Logic side Programming side
Peirce's law: ((αβ) → α) → α call-with-current-continuation
double-negation translation continuation-passing-style translation

A finer Curry–Howard correspondence exists for classical logic if one defines classical logic not by adding an axiom such as Peirce's law, but by allowing several conclusions in sequents. In the case of classical natural deduction, there exists a proofs-as-programs correspondence with the typed programs of Parigot's λμ-calculus.

Sequent calculus


A proofs-as-programs correspondence can be settled for the formalism known as Gentzen's sequent calculus but it is not a correspondence with a well-defined pre-existing model of computation as it was for Hilbert-style and natural deductions.

Sequent calculus is characterized by the presence of left introduction rules, right introduction rule and a cut rule that can be eliminated. The structure of sequent calculus relates to a calculus whose structure is close to the one of some abstract machines. The informal correspondence is as follows:

Logic side Programming side
cut elimination reduction in a form of abstract machine
right introduction rules constructors of code
left introduction rules constructors of evaluation stacks
priority to right-hand side in cut-elimination call-by-name reduction
priority to left-hand side in cut-elimination call-by-value reduction

The role of de Bruijn


N. G. de Bruijn used the lambda notation for representing proofs of the theorem checker Automath, and represented propositions as "categories" of their proofs. It was in the late 1960s at the same period of time Howard wrote his manuscript; de Bruijn was likely unaware of Howard's work, and stated the correspondence independently (Sørensen & Urzyczyn [1998] 2006, pp 98–99). Some researchers tend to use the term Curry–Howard–de Bruijn correspondence in place of Curry–Howard correspondence.

BHK interpretation


The BHK interpretation interprets intuitionistic proofs as functions but it does not specify the class of functions relevant for the interpretation. If one takes lambda calculus for this class of function, then the BHK interpretation tells the same as Howard's correspondence between natural deduction and lambda calculus.



Kleene's recursive realizability splits proofs of intuitionistic arithmetic into the pair of a recursive function and of a proof of a formula expressing that the recursive function "realizes", i.e. correctly instantiates the disjunctions and existential quantifiers of the initial formula so that the formula gets true.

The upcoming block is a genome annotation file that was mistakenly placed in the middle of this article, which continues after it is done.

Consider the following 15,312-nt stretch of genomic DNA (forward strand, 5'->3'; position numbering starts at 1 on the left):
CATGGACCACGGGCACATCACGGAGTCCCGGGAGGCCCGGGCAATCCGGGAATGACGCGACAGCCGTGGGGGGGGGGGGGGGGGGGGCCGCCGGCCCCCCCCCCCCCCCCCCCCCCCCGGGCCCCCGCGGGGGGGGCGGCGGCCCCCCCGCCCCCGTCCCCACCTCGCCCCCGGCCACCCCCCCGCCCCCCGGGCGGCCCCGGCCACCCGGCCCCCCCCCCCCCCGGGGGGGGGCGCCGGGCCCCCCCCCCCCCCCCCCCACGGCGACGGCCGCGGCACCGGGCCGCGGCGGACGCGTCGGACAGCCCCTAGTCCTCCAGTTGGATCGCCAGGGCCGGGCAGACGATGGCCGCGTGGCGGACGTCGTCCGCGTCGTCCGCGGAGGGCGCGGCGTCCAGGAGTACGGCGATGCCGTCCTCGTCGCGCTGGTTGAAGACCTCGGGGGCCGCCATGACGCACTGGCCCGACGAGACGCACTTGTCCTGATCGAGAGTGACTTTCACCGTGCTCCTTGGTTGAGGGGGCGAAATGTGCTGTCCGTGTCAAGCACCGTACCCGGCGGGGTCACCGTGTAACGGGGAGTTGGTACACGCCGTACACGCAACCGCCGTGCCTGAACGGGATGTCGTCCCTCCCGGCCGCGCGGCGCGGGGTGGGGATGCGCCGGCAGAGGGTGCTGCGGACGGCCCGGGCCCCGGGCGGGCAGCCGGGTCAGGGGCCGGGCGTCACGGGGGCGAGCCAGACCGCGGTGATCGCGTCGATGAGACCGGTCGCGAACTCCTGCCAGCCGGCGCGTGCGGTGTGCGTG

Kreisel's modified realizability applies to intuitionistic higher-order predicate logic and shows that the simply typed lambda term inductively extracted from the proof realizes the initial formula. In the case of propositional logic, it coincides with Howard's statement: the extracted lambda term is the proof itself (seen as an untyped lambda term) and the realizability statement is a paraphrase of the fact that the extracted lambda term has the type that the formula means (seen as a type).

Gödel's dialectica interpretation realizes (an extension of) intuitionistic arithmetic with computable functions. The connection with lambda calculus is unclear, even in the case of natural deduction.

Curry–Howard–Lambek correspondence


Joachim Lambek showed in the early 1970s that the proofs of intuitionistic propositional logic and the combinators of typed combinatory logic share a common equational theory, the theory of cartesian closed categories. The expression Curry–Howard–Lambek correspondence is now used by some people[by whom?] to refer to the relationships between intuitionistic logic, typed lambda calculus and cartesian closed categories, with objects being interpreted as types or propositions and morphisms as terms or proofs. Lambek's correspondence is a correspondence of equational theories, abstracting away from dynamics of computation such as beta reduction and term normalization, and is not the expression of a syntactic identity of structures as it is the case for each of Curry's and Howard's correspondences: i.e. the structure of a well-defined morphism in a cartesian-closed category is not comparable to the structure of a proof of the corresponding judgment in either Hilbert-style logic or natural deduction. For example, it is not possible to state or prove that a morphism is normalizing, establish a Church-Rosser type theorem, or speak of a "strongly normalizing" cartesian closed category. To clarify this distinction, the underlying syntactic structure of cartesian closed categories is rephrased below.

Objects (types) are defined by

  • is an object
  • if α and β are objects then and are objects.

Morphisms (terms) are defined by

  • , , , and are morphisms
  • if t is a morphism, λt is a morphism
  • if t and u are morphisms, and are morphisms.